Wednesday, December 21, 2005

**NTP PATENTS TO BE INVALIDATED BY THE USPTO** - In one of the most bizarre twists yet, the New York Times is reporting that the USPTO has taken the highly unusual step of personally contacting each side to inform them that NTP's patents will be invalidated. According to NTP, they have acknowledged the communication, and appear to all-but-concede that the USPTO's next step will be a final rejection.

This blog previously recognized NTP's perilous position, however it was not expected that the USPTO would take such a hard line against them.

This action follows the USPTO's other unusual step of giving NTP only one month to respond to the USPTO's rejection. Under MPEP 2263, the USPTO sets a statutory 2-month time limit for responding to rejections, unless there is a court order or a stay of litigation - neither of which exists in the present case (see Patent Prospector's excellent post on this here). These issues were argued to the USPTO by NTP (see NTP's "Reexam Request for Extension of Time" dated 12-05-2005 here). However, the USPTO dismissed the arguments, citing 37 C.F.R. 1.550(b) as authority for the USPTO to give NTP only 30 days (see USPTO denial dated 12-14-2005 here).

The USPTO has undoubtedly taken a more active position in bringing the RIM/NTP matter to a close. If NTP's patents are ultimately invalidated, this would be a monstrous showing by the USPTO that reexaminations are indeed viable alternatives (or supplements) to litigation.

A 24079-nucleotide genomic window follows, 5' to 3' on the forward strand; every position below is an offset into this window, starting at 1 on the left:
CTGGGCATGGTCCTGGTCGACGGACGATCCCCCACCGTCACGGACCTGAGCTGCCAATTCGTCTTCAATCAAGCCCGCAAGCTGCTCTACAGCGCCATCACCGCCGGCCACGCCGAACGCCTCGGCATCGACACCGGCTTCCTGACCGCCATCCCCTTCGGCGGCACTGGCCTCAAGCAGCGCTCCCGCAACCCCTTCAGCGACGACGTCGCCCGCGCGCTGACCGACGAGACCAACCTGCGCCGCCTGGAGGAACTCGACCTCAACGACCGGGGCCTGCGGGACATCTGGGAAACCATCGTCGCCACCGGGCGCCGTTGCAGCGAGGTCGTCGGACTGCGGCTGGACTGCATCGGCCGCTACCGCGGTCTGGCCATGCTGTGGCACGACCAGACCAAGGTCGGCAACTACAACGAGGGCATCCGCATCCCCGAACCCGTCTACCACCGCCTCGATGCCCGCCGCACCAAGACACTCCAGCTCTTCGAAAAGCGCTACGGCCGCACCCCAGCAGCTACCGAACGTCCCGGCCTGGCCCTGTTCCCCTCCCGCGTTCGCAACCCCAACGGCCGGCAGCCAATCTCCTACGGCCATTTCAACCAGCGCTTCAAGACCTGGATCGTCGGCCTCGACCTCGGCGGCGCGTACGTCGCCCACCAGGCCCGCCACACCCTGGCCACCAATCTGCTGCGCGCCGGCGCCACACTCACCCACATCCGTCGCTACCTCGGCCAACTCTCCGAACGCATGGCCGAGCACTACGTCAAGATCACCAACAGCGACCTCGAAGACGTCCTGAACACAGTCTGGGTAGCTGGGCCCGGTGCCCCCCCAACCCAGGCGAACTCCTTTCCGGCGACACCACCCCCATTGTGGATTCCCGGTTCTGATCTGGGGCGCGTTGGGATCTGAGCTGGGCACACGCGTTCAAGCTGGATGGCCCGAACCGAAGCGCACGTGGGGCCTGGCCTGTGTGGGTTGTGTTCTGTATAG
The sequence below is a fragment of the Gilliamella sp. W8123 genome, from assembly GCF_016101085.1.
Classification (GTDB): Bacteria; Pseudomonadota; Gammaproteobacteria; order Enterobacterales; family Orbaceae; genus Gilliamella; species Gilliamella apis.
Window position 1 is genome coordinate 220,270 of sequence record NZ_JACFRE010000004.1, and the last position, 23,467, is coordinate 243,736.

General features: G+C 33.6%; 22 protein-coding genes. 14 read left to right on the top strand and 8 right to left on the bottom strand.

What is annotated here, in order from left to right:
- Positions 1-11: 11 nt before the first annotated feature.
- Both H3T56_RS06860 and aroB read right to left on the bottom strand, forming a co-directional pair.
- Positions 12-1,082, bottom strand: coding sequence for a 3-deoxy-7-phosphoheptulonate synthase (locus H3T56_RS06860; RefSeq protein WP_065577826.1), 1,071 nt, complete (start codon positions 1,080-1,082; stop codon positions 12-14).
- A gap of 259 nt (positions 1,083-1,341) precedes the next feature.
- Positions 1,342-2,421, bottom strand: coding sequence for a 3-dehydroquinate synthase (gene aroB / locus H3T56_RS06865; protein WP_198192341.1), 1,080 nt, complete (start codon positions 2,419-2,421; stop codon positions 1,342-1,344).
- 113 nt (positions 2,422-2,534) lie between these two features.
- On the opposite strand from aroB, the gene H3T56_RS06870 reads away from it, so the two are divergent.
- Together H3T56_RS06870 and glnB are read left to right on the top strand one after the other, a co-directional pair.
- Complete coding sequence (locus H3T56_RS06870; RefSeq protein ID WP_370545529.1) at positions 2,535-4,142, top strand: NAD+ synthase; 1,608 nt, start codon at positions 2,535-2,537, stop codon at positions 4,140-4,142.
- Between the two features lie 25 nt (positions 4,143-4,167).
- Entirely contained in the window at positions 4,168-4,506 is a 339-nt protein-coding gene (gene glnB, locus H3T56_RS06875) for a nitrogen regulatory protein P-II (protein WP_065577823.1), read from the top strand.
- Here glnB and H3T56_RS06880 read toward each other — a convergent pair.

Stay tuned.

2 Comentários:

Anonymous said...

The USPTO does seem to be taking an unusually heavy stand against NTP. I don't see how this can lead to a final invalidation of the patents for quite some time, however.

Doesn't NTP have years and years of appeals process ahead of them? (e.g. BPAI, Fed Circuit, US Supreme)

Two-Seventy-One Patent Blog said...

Absolutely correct. Even if the Examiner invalidates the claims, NTP can then appeal to the BPAI, Fed Circuit and even the Supreme Court. This will utimately take a number of years to settle.

And this has set the drama for the RIM case: since the district court judge is pushing forward with the case (i.e., not waiting for a final decision on the reexam proceeding), how does RIM structure a settlement with NTP, knowing that the patents are likely to be invalidated?

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